Concerto for Flautino, Strings and Continuo in G major, RV 443

Movements: [Allegro] — Largo — Allegro molto
Duration: 3’19” + 4’33” + 2’09” = 9’59” (Steger, CD #1)

In an interview, Maurice Steger stated that “one more time” he would play and record these extremely virtuosic Vivaldi concerti. He almost sounded as if he was tired of playing this music, or maybe just of the effort it takes even virtuosi like himself to get these concerti ready at this level? However, from listening to this concerto one would think that this can hardly be true. Both the music and the interpretation are so sparkling, so joyful! True, this is probably one of the most virtuosic concerti on these CDs, at least at the tempo played here. I can easily imagine that even experienced recorder players take the last movement at half of Steger’s tempo. And they might still find this challenging! Another example of mind-boggling artistry!

Concerto for Flautino, Strings and Continuo in C major, RV 444

Movements: Allegro non molto — Largo — Allegro molto
Duration: 4’24” + 1’34” + 3’00” = 8’56” (Steinmann, CD #3)

This is the last of four concerti on Conrad Steinmann‘s CD (#3 above). A popular concerto, though again technically demanding. Vivaldi must have been a real master on the recorder! Steinmann doesn’t go overboard with virtuosity and agogics, at least not nearly as much as Steger, but I would call this played very well, clean, virtuosic, with good intonation. Here, he plays a sopranino (recorder in f”) after J.C. Denner, by Friedrich von Huene, Boston.

Concerto for Flautino, Strings and Continuo in A minor, RV 445

Movements: Allegro — Larghetto — Allegro
Duration: 4’17” + 2’03” + 3’24” = 9’43” (Steinmann, CD #3)

The beginning of this concerto somehow reminds me of the violin concerto No.6 in A minor from the “L’Estro armonico”, op.3 (RV 356). The melody is definitely not the same, but the “musical attitude” perhaps? This is the second of the four concerti on Conrad Steinmann‘s CD (#3 above), again played on flautino, see RV 444. As the other concerti on this CD, this is by no means a piece for beginners…

Concerto for 2 Recorders, 2 Oboes, 2 Violins, Bassoon, Strings and Continuo in D minor, RV 566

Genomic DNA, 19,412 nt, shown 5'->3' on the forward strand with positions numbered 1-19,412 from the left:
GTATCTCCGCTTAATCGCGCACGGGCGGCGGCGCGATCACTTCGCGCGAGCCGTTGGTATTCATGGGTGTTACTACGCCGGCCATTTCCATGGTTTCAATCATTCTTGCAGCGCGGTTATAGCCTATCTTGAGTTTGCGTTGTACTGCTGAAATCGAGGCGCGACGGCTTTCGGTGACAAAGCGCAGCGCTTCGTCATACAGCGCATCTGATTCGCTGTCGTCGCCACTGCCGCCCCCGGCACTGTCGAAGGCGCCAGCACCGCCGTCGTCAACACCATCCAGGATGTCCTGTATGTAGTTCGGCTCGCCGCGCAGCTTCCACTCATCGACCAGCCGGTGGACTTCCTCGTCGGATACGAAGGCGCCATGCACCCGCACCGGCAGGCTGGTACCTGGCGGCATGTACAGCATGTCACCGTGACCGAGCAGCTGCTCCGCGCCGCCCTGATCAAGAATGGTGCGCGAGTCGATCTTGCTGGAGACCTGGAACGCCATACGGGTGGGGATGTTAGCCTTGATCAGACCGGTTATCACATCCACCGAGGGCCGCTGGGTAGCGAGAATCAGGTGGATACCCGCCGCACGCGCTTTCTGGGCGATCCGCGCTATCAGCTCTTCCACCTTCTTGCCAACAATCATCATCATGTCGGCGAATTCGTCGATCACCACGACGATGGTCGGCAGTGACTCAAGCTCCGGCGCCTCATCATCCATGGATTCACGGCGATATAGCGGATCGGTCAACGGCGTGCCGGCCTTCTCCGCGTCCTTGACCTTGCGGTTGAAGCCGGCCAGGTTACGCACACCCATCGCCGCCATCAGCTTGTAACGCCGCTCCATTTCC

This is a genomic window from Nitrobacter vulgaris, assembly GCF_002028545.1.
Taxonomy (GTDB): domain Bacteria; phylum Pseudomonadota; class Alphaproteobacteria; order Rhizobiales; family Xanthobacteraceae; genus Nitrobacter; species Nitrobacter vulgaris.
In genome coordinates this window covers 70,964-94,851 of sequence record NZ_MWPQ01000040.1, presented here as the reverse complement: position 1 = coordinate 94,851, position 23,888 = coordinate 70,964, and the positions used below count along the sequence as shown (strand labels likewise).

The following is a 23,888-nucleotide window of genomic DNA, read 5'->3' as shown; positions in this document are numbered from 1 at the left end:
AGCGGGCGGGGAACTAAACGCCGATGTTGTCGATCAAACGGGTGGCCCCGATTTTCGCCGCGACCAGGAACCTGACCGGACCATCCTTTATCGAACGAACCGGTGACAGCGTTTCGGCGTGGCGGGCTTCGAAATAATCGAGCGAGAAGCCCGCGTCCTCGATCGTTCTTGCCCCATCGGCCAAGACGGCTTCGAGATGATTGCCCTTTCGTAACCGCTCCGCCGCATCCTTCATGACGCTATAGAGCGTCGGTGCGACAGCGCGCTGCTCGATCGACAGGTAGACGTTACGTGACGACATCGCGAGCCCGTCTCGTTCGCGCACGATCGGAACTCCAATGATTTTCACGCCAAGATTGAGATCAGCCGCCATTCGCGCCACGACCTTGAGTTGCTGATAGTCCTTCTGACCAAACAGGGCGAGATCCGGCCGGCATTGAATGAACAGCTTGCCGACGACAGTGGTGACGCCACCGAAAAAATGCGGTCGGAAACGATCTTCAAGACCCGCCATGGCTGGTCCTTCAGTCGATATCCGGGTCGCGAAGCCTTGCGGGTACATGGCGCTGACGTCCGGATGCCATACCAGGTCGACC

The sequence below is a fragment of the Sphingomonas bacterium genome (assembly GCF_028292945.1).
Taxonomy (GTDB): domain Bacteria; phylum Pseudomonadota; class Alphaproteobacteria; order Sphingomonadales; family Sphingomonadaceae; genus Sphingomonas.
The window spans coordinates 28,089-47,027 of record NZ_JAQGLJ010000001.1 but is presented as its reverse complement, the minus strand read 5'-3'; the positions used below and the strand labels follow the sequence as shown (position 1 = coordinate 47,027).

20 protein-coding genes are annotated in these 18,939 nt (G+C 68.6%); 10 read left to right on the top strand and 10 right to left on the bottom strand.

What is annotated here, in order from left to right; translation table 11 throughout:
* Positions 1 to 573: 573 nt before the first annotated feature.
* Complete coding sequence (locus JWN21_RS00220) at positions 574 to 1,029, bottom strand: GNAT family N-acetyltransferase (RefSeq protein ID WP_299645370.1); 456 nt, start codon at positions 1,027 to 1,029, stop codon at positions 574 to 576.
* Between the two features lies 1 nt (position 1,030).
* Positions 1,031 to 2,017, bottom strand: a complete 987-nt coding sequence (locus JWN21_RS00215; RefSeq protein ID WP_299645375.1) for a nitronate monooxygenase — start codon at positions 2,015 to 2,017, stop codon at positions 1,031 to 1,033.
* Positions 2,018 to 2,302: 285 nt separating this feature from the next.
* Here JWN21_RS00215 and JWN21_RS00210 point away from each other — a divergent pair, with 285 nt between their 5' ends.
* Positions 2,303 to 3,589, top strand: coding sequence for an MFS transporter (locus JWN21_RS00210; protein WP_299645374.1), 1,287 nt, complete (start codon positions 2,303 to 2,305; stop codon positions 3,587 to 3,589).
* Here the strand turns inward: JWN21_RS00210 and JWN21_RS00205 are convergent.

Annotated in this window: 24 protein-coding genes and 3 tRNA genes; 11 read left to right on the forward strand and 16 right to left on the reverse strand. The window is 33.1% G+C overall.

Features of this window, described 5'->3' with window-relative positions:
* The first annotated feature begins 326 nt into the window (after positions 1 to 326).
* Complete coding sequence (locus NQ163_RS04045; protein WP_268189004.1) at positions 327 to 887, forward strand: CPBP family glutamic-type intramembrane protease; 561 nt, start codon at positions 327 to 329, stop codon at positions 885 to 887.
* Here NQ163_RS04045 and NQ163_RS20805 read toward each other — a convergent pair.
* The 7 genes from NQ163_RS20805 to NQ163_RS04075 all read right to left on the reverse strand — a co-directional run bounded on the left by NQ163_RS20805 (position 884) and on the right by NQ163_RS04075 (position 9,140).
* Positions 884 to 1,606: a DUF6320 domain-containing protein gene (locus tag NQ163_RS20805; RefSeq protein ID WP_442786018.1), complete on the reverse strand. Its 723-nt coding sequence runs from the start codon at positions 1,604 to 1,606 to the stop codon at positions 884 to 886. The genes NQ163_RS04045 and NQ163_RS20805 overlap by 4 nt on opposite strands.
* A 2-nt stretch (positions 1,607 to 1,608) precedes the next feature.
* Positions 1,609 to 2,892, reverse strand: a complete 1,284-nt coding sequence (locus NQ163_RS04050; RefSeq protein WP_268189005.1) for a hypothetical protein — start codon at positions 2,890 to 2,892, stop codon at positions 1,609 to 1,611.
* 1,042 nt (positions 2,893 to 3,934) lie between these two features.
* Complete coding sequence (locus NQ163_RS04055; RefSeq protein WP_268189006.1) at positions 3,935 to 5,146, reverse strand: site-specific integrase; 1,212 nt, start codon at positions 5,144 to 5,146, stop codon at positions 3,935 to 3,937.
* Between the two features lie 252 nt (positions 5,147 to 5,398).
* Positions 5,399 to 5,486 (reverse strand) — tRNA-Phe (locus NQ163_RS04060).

Movements: Allegro assai — Largo — Allegro
Duration: 2’10” + 2’32” + 2’53” = 7’34” (Steger / Pasche, CD #1)

Along with the “concerto – symphonies” above (RV 127 and RV 155), this piece is a bit of an outsider on this Maurice Steger‘s latest CD (#1 above). This is one of Vivaldi’s “concerti per molti strumenti”, in this case featuring a “concertino” group with two recorders, two oboes, and two violins, accompanied by strings, bassoon and basso continuo. Maurice Steger is joined by the young recorder player Céline Pasche, the other parts are played by musicians from I Barocchisti under Diego Fasolis. The playing is very virtuosic on all parts, extremely well-coordinated, full of joy and excitement in the fast movement, very melodic in the middle movement.


I can only recommend both of Maurice Steger‘s CDs (#1 and #2 above). You will not be bored, for sure, even though they can’t serve as a model for how any but the very few, very top recorder players should play these concerti.

Conrad Steinmann (CD #3 above) is not nearly as extravagant or going overboard as Maurice Steger. That recording is starting to show signs of age. Though, I mostly attribute those to the accompaniment (Cappella Clementina under Helmut Müller-Brühl), which often sounds somewhat heavy, too rigid / straight. It can’t compete with the agility, virtuosity and differentiation that is found with I Barocchisti under Diego Fasolis on Maurice Steger’s CDs. On the other hand, in this case, the overlap between Maurice Steger’s and Conrad Steinmann’s recordings is in a single concerto (RV 439), and otherwise Steinmann’s CD is nicely complementing Maurice Steger’s CDs.

Although really just a side-track in this posting, I still would also like to recommend Giuliano Carmignola‘s CD with the Sonatori de la Gioiosa Marca (CD #4 above). Besides the three concerti discussed above (“Il Gardellino” RV 90, “La Pastorella” RV 95, and “La Notte” RV 104), the CD (named “Concerti della Natura”) includes four additional concerti, most of them very popular and well-known, and all played at the same level as those discussed above:

  • E♭ major (op.8/5), “La Tempesta di Mare”, RV 253
  • B♭ major (op.8/10), “La Caccia”, RV 362
  • A major, “Il Rosignuolo”, RV 335a
  • G major, “Alla Rustica”, RV 151


Maurice Steger played most of the concerti on first CD above in a concert in Zurich. This concert served as first presentation / “inauguration” of the CD. See the post “Maurice Steger / ZKO, Zurich, 2014-10-28“.